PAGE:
Favourite Haiku by Patricia Prime

As a reader, writer and editor of haiku for the past two decades, I must have read thousands of haiku. For my selection of “favourite haiku” I’ve concentrated on recent poems from those journals I believe to be among the best: Kokako, Blithe Spirit, paper wasp, Presence and the online journal The Heron’s Nest. I haven’t included Modern Haiku as I don’t subscribe to this journal or Frogpond, to which I am a new subscriber.

Full of observations of the tiny incidents in the natural and human world, these haiku show an intuitive awareness of natural causes and effects, such as we see in the first three haiku which combine humour and lightness in a way I find appealing:

trying to keep up
to my ice cream

– John Soules, Kokako 15, 2011

her diagnosis
through a cut glass bowl
peonies fall

– John Parsons, Kokako 15, 2011

spider’s web
protecting the doorbell –
she goes next door

– Ron Woollard, Blithe Spirit, Vol. 21, No. 4, 2011

The next two illustrate the delight many haikuists find in writing about children:

helmeted children
bouncing off the trampoline
summer rain

– Diana Webb, Blithe Spirit, Vol. 21, No. 4, 2011

runaway toddler
trapped by the pelican’s
stern eye

– Jacqui Murray, paper wasp, 17:4, 2011

Nathalie Buckland’s haiku demonstrates a marvellous contrast between the conventions of a poetry meeting and the ibis ready to gather up scraps (almost like the poets who may garner ideas from one another).

Nola Borrell’s haiku also focuses on birds, but here they are nesting and the poem’s success comes not only from its fine images and our emotional response to the disaster which might be about to unfold, but also to its explicit subject:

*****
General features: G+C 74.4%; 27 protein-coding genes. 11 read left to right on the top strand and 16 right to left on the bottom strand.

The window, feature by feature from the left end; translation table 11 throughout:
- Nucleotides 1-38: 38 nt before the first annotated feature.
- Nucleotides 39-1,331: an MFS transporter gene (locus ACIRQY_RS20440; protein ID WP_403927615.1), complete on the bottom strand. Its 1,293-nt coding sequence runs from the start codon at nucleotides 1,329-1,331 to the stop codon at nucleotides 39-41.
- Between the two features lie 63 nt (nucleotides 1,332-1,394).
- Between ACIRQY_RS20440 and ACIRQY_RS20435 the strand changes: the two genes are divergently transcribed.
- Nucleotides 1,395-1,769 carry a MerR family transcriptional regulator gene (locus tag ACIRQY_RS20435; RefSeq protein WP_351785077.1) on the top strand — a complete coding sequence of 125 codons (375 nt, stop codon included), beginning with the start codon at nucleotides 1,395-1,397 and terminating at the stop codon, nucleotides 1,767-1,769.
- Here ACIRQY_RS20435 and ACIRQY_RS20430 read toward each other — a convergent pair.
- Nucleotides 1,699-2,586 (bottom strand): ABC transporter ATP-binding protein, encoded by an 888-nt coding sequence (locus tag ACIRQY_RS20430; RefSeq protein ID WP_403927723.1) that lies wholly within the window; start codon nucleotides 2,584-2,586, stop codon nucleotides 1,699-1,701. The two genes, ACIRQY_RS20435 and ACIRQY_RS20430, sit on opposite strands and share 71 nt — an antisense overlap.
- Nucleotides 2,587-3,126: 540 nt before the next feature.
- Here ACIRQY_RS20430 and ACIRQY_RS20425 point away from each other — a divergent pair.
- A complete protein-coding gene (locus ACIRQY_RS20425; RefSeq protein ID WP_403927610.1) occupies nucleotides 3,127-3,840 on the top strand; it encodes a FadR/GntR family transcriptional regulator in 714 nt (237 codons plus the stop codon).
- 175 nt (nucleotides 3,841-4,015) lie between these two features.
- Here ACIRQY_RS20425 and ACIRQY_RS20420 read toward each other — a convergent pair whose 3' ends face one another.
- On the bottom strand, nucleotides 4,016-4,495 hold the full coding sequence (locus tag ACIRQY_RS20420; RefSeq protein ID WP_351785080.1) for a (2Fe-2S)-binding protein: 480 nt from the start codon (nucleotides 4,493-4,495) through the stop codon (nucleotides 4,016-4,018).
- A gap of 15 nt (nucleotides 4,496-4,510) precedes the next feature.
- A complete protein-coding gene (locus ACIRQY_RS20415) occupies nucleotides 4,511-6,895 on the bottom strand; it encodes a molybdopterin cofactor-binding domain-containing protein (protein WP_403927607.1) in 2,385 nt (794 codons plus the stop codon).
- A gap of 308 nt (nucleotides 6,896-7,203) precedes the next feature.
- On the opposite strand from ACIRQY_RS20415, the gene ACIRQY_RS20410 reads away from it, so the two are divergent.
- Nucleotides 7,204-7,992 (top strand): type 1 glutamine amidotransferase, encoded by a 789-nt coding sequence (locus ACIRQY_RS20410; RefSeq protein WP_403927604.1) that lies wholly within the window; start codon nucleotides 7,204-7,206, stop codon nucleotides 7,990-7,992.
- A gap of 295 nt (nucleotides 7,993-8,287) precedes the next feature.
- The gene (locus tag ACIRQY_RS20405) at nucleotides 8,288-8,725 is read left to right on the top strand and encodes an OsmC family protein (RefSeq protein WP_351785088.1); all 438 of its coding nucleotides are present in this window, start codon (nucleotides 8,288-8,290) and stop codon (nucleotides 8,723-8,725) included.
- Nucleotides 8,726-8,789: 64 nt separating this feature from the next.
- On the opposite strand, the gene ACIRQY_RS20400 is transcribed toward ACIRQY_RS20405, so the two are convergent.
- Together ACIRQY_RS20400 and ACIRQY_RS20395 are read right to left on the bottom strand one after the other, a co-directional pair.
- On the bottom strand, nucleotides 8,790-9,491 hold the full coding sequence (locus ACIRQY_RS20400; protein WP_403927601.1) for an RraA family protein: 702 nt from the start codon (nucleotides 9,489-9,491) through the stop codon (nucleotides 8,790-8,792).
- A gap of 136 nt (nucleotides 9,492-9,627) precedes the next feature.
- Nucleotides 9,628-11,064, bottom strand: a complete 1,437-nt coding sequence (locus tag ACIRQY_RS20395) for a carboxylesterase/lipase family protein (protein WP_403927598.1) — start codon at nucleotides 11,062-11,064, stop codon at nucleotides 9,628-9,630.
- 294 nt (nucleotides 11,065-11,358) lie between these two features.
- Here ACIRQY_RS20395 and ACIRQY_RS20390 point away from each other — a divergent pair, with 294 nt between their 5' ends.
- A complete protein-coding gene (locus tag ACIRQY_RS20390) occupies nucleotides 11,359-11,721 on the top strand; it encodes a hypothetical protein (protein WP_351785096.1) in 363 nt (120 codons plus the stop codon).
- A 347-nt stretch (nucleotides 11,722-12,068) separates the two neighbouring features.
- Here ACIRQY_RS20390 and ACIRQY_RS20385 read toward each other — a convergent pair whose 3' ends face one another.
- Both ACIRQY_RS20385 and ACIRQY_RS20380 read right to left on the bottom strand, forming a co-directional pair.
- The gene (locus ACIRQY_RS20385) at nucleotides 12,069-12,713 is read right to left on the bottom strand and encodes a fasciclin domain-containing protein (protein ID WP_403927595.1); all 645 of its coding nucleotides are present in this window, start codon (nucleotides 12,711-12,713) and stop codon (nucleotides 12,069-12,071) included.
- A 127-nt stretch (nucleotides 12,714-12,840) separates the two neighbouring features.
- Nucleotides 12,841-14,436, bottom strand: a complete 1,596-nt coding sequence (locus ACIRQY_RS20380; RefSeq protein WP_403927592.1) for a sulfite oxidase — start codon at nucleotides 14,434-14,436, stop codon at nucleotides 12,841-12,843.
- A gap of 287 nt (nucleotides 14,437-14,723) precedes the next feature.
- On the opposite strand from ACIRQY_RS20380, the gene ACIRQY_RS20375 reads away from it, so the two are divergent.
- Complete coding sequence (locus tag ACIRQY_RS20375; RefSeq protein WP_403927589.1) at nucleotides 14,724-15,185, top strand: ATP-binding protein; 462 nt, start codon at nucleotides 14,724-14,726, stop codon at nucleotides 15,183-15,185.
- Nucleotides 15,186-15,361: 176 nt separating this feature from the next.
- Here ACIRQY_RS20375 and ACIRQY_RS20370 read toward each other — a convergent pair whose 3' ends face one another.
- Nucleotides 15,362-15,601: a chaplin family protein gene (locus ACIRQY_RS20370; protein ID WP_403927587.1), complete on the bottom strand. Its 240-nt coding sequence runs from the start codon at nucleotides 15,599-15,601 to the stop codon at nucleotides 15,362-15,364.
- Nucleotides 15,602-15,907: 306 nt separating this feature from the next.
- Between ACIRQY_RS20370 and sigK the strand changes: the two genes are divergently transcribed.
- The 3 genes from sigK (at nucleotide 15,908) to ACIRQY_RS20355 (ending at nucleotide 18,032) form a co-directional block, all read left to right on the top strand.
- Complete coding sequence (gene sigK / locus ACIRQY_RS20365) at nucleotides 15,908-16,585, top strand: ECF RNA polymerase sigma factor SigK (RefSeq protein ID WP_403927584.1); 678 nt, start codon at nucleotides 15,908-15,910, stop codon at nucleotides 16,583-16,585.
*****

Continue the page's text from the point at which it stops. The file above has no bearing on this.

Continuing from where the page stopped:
cluster of poets
the ibis
waits for scraps

– Nathalie Buckland, paper wasp, 17:4, 2011

nesting wrybills
floodwater washes away
the warning sign

– Nola Borrell, Presence 45, 2012

The last three haiku are striking and accomplished, in terms of both feeling and technique.

Pamela Brown’s haiku evokes our feelings of sympathy for the animal evidently lost in the snow, while the image of the “blue ear tag” suggests that the ewe may be found by the distressed shepherd – it’s a nicely balanced poem.

Sandra Simpson shares with us a humdrum inconsequentiality which nevertheless is brought to life by the “magpie song”; while Owen Bullock’s haiku is grounded in vivid and specific images which sharpen the intimacy between writer and reader.

mountain pass
by the ewe’s skeleton
a blue ear tag

– Pamela Brown, Presence 45, 2012

counting the lines
on my neck
magpie song

– Sandra Simpson, The Heron’s Nest, XIII, No. 4, 2011

blue rain
a kayak frozen
in the slipstream

– Owen Bullock, The Heron’s Nest, XIII, No. 4, 2011

Editor’s note: Patricia Prime is a busy writer, reviewer and editor. She has been co-editor of Kokako, New Zealand’s only dedicated haiku journal, and its predecessor winterSPIN since 2001. She is also reviews/interviews editor for the online journal Haibun Today, reviews editor of Takahe and one of the editors for the Take Five Anthologies. She writes collaborative haibun, tanka sequences and shisan with a variety of poets. Read some of Pat’s own ku on her Showcase page.